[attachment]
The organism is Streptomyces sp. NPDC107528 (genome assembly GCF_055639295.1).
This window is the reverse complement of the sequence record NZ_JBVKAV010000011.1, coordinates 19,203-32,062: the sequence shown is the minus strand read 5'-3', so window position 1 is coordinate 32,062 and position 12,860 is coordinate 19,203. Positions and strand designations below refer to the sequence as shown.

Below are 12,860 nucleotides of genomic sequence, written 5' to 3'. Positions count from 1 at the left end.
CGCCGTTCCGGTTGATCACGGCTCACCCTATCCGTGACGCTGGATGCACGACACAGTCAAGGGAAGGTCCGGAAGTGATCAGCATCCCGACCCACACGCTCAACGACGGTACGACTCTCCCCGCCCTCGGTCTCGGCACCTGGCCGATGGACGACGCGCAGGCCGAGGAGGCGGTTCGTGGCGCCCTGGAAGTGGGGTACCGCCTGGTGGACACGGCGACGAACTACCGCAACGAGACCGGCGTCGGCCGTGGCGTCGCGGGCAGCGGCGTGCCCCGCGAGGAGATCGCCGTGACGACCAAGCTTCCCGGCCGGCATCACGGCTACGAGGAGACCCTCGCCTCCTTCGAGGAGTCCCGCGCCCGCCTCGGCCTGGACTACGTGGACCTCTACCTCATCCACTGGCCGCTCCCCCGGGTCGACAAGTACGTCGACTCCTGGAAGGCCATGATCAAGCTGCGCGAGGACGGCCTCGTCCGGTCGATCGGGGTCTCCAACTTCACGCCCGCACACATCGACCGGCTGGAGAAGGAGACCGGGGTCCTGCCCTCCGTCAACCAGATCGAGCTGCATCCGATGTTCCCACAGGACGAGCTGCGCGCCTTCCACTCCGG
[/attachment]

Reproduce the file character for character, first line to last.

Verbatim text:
The organism is Streptomyces sp. NPDC107528 (genome assembly GCF_055639295.1).
This window is the reverse complement of the sequence record NZ_JBVKAV010000011.1, coordinates 19,203-32,062: the sequence shown is the minus strand read 5'-3', so window position 1 is coordinate 32,062 and position 12,860 is coordinate 19,203. Positions and strand designations below refer to the sequence as shown.

Below are 12,860 nucleotides of genomic sequence, written 5' to 3'. Positions count from 1 at the left end.
CGCCGTTCCGGTTGATCACGGCTCACCCTATCCGTGACGCTGGATGCACGACACAGTCAAGGGAAGGTCCGGAAGTGATCAGCATCCCGACCCACACGCTCAACGACGGTACGACTCTCCCCGCCCTCGGTCTCGGCACCTGGCCGATGGACGACGCGCAGGCCGAGGAGGCGGTTCGTGGCGCCCTGGAAGTGGGGTACCGCCTGGTGGACACGGCGACGAACTACCGCAACGAGACCGGCGTCGGCCGTGGCGTCGCGGGCAGCGGCGTGCCCCGCGAGGAGATCGCCGTGACGACCAAGCTTCCCGGCCGGCATCACGGCTACGAGGAGACCCTCGCCTCCTTCGAGGAGTCCCGCGCCCGCCTCGGCCTGGACTACGTGGACCTCTACCTCATCCACTGGCCGCTCCCCCGGGTCGACAAGTACGTCGACTCCTGGAAGGCCATGATCAAGCTGCGCGAGGACGGCCTCGTCCGGTCGATCGGGGTCTCCAACTTCACGCCCGCACACATCGACCGGCTGGAGAAGGAGACCGGGGTCCTGCCCTCCGTCAACCAGATCGAGCTGCATCCGATGTTCCCACAGGACGAGCTGCGCGCCTTCCACTCCGG